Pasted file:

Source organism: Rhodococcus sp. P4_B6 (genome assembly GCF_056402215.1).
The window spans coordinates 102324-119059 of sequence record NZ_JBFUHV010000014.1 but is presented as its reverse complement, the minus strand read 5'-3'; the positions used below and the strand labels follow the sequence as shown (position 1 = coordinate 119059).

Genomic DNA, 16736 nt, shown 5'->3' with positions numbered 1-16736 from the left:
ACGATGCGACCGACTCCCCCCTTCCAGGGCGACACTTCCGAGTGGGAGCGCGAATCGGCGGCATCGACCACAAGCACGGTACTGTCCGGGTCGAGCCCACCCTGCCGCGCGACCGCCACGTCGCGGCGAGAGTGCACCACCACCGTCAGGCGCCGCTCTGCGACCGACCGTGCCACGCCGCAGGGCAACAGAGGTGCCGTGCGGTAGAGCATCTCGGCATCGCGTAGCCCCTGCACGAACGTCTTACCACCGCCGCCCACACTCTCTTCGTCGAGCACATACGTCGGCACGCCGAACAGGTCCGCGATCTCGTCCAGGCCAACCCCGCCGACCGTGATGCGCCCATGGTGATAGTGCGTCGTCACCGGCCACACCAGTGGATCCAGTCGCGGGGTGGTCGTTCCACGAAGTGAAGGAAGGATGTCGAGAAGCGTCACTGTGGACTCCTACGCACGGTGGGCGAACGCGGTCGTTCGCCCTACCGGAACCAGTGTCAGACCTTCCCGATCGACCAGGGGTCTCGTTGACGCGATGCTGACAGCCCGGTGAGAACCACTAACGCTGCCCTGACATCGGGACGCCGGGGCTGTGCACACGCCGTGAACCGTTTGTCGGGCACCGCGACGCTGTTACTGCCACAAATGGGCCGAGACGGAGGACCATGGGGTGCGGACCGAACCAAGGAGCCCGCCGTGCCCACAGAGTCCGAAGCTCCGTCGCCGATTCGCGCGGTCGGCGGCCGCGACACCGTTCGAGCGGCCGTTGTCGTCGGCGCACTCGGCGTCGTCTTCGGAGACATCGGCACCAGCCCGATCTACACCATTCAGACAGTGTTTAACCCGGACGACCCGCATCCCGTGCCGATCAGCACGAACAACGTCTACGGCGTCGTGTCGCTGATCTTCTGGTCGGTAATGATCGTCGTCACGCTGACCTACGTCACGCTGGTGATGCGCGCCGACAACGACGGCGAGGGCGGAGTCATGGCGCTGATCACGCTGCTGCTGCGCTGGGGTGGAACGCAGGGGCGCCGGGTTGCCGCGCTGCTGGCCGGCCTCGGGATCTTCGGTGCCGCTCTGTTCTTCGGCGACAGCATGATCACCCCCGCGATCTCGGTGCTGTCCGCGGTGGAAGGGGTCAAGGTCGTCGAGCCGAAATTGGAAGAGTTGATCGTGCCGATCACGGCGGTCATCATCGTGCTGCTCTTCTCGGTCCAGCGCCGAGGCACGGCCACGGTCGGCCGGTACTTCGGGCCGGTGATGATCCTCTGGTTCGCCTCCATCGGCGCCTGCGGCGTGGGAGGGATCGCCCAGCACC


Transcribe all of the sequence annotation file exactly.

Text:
Source organism: Rhodococcus sp. P4_B6 (genome assembly GCF_056402215.1).
The window spans coordinates 102324-119059 of sequence record NZ_JBFUHV010000014.1 but is presented as its reverse complement, the minus strand read 5'-3'; the positions used below and the strand labels follow the sequence as shown (position 1 = coordinate 119059).

Genomic DNA, 16736 nt, shown 5'->3' with positions numbered 1-16736 from the left:
ACGATGCGACCGACTCCCCCCTTCCAGGGCGACACTTCCGAGTGGGAGCGCGAATCGGCGGCATCGACCACAAGCACGGTACTGTCCGGGTCGAGCCCACCCTGCCGCGCGACCGCCACGTCGCGGCGAGAGTGCACCACCACCGTCAGGCGCCGCTCTGCGACCGACCGTGCCACGCCGCAGGGCAACAGAGGTGCCGTGCGGTAGAGCATCTCGGCATCGCGTAGCCCCTGCACGAACGTCTTACCACCGCCGCCCACACTCTCTTCGTCGAGCACATACGTCGGCACGCCGAACAGGTCCGCGATCTCGTCCAGGCCAACCCCGCCGACCGTGATGCGCCCATGGTGATAGTGCGTCGTCACCGGCCACACCAGTGGATCCAGTCGCGGGGTGGTCGTTCCACGAAGTGAAGGAAGGATGTCGAGAAGCGTCACTGTGGACTCCTACGCACGGTGGGCGAACGCGGTCGTTCGCCCTACCGGAACCAGTGTCAGACCTTCCCGATCGACCAGGGGTCTCGTTGACGCGATGCTGACAGCCCGGTGAGAACCACTAACGCTGCCCTGACATCGGGACGCCGGGGCTGTGCACACGCCGTGAACCGTTTGTCGGGCACCGCGACGCTGTTACTGCCACAAATGGGCCGAGACGGAGGACCATGGGGTGCGGACCGAACCAAGGAGCCCGCCGTGCCCACAGAGTCCGAAGCTCCGTCGCCGATTCGCGCGGTCGGCGGCCGCGACACCGTTCGAGCGGCCGTTGTCGTCGGCGCACTCGGCGTCGTCTTCGGAGACATCGGCACCAGCCCGATCTACACCATTCAGACAGTGTTTAACCCGGACGACCCGCATCCCGTGCCGATCAGCACGAACAACGTCTACGGCGTCGTGTCGCTGATCTTCTGGTCGGTAATGATCGTCGTCACGCTGACCTACGTCACGCTGGTGATGCGCGCCGACAACGACGGCGAGGGCGGAGTCATGGCGCTGATCACGCTGCTGCTGCGCTGGGGTGGAACGCAGGGGCGCCGGGTTGCCGCGCTGCTGGCCGGCCTCGGGATCTTCGGTGCCGCTCTGTTCTTCGGCGACAGCATGATCACCCCCGCGATCTCGGTGCTGTCCGCGGTGGAAGGGGTCAAGGTCGTCGAGCCGAAATTGGAAGAGTTGATCGTGCCGATCACGGCGGTCATCATCGTGCTGCTCTTCTCGGTCCAGCGCCGAGGCACGGCCACGGTCGGCCGGTACTTCGGGCCGGTGATGATCCTCTGGTTCGCCTCCATCGGCGCCTGCGGCGTGGGAGGGATCGCCCAGCACC